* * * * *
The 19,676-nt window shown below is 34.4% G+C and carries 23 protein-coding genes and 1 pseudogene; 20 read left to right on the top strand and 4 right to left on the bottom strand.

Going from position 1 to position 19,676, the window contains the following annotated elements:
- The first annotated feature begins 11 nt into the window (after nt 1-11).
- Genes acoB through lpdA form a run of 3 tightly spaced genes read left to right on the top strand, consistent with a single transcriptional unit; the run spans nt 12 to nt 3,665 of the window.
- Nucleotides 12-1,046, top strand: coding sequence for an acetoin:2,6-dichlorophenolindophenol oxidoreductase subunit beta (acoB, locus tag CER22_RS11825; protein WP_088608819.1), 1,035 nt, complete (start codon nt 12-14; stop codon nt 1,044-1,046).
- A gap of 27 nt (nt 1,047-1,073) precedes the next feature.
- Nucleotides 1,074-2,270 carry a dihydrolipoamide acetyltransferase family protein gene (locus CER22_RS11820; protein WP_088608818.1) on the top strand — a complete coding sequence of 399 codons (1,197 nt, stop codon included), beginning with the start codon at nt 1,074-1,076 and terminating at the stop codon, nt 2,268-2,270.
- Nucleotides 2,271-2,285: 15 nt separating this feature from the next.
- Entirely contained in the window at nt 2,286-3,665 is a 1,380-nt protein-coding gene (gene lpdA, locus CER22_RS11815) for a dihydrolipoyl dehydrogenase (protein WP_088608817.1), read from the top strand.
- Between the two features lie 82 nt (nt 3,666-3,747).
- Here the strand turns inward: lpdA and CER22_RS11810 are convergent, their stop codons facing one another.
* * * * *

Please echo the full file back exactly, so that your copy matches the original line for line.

The 19,676-nt window shown below is 34.4% G+C and carries 23 protein-coding genes and 1 pseudogene; 20 read left to right on the top strand and 4 right to left on the bottom strand.

Going from position 1 to position 19,676, the window contains the following annotated elements:
- The first annotated feature begins 11 nt into the window (after nt 1-11).
- Genes acoB through lpdA form a run of 3 tightly spaced genes read left to right on the top strand, consistent with a single transcriptional unit; the run spans nt 12 to nt 3,665 of the window.
- Nucleotides 12-1,046, top strand: coding sequence for an acetoin:2,6-dichlorophenolindophenol oxidoreductase subunit beta (acoB, locus tag CER22_RS11825; protein WP_088608819.1), 1,035 nt, complete (start codon nt 12-14; stop codon nt 1,044-1,046).
- A gap of 27 nt (nt 1,047-1,073) precedes the next feature.
- Nucleotides 1,074-2,270 carry a dihydrolipoamide acetyltransferase family protein gene (locus CER22_RS11820; protein WP_088608818.1) on the top strand — a complete coding sequence of 399 codons (1,197 nt, stop codon included), beginning with the start codon at nt 1,074-1,076 and terminating at the stop codon, nt 2,268-2,270.
- Nucleotides 2,271-2,285: 15 nt separating this feature from the next.
- Entirely contained in the window at nt 2,286-3,665 is a 1,380-nt protein-coding gene (gene lpdA, locus CER22_RS11815) for a dihydrolipoyl dehydrogenase (protein WP_088608817.1), read from the top strand.
- Between the two features lie 82 nt (nt 3,666-3,747).
- Here the strand turns inward: lpdA and CER22_RS11810 are convergent, their stop codons facing one another.